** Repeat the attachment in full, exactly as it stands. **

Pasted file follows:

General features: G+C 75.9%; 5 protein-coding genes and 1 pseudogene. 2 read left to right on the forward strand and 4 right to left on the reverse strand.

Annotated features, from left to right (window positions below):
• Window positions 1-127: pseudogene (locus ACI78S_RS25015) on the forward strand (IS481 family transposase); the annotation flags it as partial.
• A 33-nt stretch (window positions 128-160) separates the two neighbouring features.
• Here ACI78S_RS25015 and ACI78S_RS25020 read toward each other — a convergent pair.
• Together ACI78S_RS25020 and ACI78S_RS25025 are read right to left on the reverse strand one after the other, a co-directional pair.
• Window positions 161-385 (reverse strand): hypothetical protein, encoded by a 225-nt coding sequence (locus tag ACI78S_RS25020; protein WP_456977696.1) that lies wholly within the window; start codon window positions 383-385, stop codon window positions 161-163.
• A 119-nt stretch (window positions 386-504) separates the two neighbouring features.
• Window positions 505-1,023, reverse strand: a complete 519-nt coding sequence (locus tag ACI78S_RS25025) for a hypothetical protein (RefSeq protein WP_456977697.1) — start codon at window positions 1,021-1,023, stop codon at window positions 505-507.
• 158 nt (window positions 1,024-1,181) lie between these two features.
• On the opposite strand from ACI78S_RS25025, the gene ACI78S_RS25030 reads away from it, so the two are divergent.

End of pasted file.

General features: G+C 75.9%; 5 protein-coding genes and 1 pseudogene. 2 read left to right on the forward strand and 4 right to left on the reverse strand.

Annotated features, from left to right (window positions below):
• Window positions 1-127: pseudogene (locus ACI78S_RS25015) on the forward strand (IS481 family transposase); the annotation flags it as partial.
• A 33-nt stretch (window positions 128-160) separates the two neighbouring features.
• Here ACI78S_RS25015 and ACI78S_RS25020 read toward each other — a convergent pair.
• Together ACI78S_RS25020 and ACI78S_RS25025 are read right to left on the reverse strand one after the other, a co-directional pair.
• Window positions 161-385 (reverse strand): hypothetical protein, encoded by a 225-nt coding sequence (locus tag ACI78S_RS25020; protein WP_456977696.1) that lies wholly within the window; start codon window positions 383-385, stop codon window positions 161-163.
• A 119-nt stretch (window positions 386-504) separates the two neighbouring features.
• Window positions 505-1,023, reverse strand: a complete 519-nt coding sequence (locus tag ACI78S_RS25025) for a hypothetical protein (RefSeq protein WP_456977697.1) — start codon at window positions 1,021-1,023, stop codon at window positions 505-507.
• 158 nt (window positions 1,024-1,181) lie between these two features.
• On the opposite strand from ACI78S_RS25025, the gene ACI78S_RS25030 reads away from it, so the two are divergent.